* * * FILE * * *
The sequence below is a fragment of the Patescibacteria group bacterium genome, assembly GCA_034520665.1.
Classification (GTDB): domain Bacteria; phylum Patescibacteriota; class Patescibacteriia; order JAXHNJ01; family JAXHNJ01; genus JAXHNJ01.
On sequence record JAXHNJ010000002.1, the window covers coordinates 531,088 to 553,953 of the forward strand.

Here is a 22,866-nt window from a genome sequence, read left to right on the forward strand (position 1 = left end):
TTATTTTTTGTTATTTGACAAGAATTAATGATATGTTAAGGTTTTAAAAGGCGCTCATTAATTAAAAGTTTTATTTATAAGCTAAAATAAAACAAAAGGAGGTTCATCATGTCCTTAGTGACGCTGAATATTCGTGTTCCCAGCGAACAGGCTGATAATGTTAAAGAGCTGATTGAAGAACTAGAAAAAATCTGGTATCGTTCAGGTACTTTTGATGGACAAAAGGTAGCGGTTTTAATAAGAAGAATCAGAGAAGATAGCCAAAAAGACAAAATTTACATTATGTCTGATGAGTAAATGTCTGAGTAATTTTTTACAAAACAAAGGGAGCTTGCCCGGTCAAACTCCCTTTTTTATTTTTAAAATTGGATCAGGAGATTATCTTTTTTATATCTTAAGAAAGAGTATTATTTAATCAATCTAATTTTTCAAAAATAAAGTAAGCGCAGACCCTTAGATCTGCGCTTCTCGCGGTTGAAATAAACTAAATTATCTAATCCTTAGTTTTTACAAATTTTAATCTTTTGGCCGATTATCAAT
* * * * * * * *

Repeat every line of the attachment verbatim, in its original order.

The sequence below is a fragment of the Patescibacteria group bacterium genome, assembly GCA_034520665.1.
Classification (GTDB): domain Bacteria; phylum Patescibacteriota; class Patescibacteriia; order JAXHNJ01; family JAXHNJ01; genus JAXHNJ01.
On sequence record JAXHNJ010000002.1, the window covers coordinates 531,088 to 553,953 of the forward strand.

Here is a 22,866-nt window from a genome sequence, read left to right on the forward strand (position 1 = left end):
TTATTTTTTGTTATTTGACAAGAATTAATGATATGTTAAGGTTTTAAAAGGCGCTCATTAATTAAAAGTTTTATTTATAAGCTAAAATAAAACAAAAGGAGGTTCATCATGTCCTTAGTGACGCTGAATATTCGTGTTCCCAGCGAACAGGCTGATAATGTTAAAGAGCTGATTGAAGAACTAGAAAAAATCTGGTATCGTTCAGGTACTTTTGATGGACAAAAGGTAGCGGTTTTAATAAGAAGAATCAGAGAAGATAGCCAAAAAGACAAAATTTACATTATGTCTGATGAGTAAATGTCTGAGTAATTTTTTACAAAACAAAGGGAGCTTGCCCGGTCAAACTCCCTTTTTTATTTTTAAAATTGGATCAGGAGATTATCTTTTTTATATCTTAAGAAAGAGTATTATTTAATCAATCTAATTTTTCAAAAATAAAGTAAGCGCAGACCCTTAGATCTGCGCTTCTCGCGGTTGAAATAAACTAAATTATCTAATCCTTAGTTTTTACAAATTTTAATCTTTTGGCCGATTATCAAT